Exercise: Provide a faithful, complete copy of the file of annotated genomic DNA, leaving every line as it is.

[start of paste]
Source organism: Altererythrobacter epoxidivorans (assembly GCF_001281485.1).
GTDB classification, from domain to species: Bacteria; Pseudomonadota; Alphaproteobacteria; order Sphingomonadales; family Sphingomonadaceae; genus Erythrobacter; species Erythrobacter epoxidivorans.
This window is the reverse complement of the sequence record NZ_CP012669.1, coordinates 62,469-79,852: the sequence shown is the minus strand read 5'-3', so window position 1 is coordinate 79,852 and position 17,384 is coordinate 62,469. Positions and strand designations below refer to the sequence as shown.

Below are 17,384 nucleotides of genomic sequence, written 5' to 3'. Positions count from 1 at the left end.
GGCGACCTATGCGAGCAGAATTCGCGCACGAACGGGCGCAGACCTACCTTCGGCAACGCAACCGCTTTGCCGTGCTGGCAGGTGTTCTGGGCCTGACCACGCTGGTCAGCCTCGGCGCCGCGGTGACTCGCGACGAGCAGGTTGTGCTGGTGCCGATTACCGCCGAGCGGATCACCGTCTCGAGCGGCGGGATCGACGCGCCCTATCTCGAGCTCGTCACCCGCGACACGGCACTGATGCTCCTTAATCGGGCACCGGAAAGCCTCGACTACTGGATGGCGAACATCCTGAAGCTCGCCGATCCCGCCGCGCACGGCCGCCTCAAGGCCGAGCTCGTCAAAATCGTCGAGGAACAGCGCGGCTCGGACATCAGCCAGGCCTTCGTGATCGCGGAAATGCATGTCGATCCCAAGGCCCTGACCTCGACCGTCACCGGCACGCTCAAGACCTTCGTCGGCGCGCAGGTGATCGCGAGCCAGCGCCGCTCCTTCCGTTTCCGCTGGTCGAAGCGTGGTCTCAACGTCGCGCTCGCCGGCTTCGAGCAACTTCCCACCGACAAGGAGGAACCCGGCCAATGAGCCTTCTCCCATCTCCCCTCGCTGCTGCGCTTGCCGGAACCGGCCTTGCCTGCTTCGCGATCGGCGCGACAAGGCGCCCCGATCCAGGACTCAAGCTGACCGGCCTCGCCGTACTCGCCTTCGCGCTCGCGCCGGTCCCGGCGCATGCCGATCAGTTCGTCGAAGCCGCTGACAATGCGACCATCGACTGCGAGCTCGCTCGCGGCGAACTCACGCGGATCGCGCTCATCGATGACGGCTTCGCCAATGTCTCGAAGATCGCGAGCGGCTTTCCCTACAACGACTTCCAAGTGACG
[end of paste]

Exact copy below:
Source organism: Altererythrobacter epoxidivorans (assembly GCF_001281485.1).
GTDB classification, from domain to species: Bacteria; Pseudomonadota; Alphaproteobacteria; order Sphingomonadales; family Sphingomonadaceae; genus Erythrobacter; species Erythrobacter epoxidivorans.
This window is the reverse complement of the sequence record NZ_CP012669.1, coordinates 62,469-79,852: the sequence shown is the minus strand read 5'-3', so window position 1 is coordinate 79,852 and position 17,384 is coordinate 62,469. Positions and strand designations below refer to the sequence as shown.

Below are 17,384 nucleotides of genomic sequence, written 5' to 3'. Positions count from 1 at the left end.
GGCGACCTATGCGAGCAGAATTCGCGCACGAACGGGCGCAGACCTACCTTCGGCAACGCAACCGCTTTGCCGTGCTGGCAGGTGTTCTGGGCCTGACCACGCTGGTCAGCCTCGGCGCCGCGGTGACTCGCGACGAGCAGGTTGTGCTGGTGCCGATTACCGCCGAGCGGATCACCGTCTCGAGCGGCGGGATCGACGCGCCCTATCTCGAGCTCGTCACCCGCGACACGGCACTGATGCTCCTTAATCGGGCACCGGAAAGCCTCGACTACTGGATGGCGAACATCCTGAAGCTCGCCGATCCCGCCGCGCACGGCCGCCTCAAGGCCGAGCTCGTCAAAATCGTCGAGGAACAGCGCGGCTCGGACATCAGCCAGGCCTTCGTGATCGCGGAAATGCATGTCGATCCCAAGGCCCTGACCTCGACCGTCACCGGCACGCTCAAGACCTTCGTCGGCGCGCAGGTGATCGCGAGCCAGCGCCGCTCCTTCCGTTTCCGCTGGTCGAAGCGTGGTCTCAACGTCGCGCTCGCCGGCTTCGAGCAACTTCCCACCGACAAGGAGGAACCCGGCCAATGAGCCTTCTCCCATCTCCCCTCGCTGCTGCGCTTGCCGGAACCGGCCTTGCCTGCTTCGCGATCGGCGCGACAAGGCGCCCCGATCCAGGACTCAAGCTGACCGGCCTCGCCGTACTCGCCTTCGCGCTCGCGCCGGTCCCGGCGCATGCCGATCAGTTCGTCGAAGCCGCTGACAATGCGACCATCGACTGCGAGCTCGCTCGCGGCGAACTCACGCGGATCGCGCTCATCGATGACGGCTTCGCCAATGTCTCGAAGATCGCGAGCGGCTTTCCCTACAACGACTTCCAAGTGACG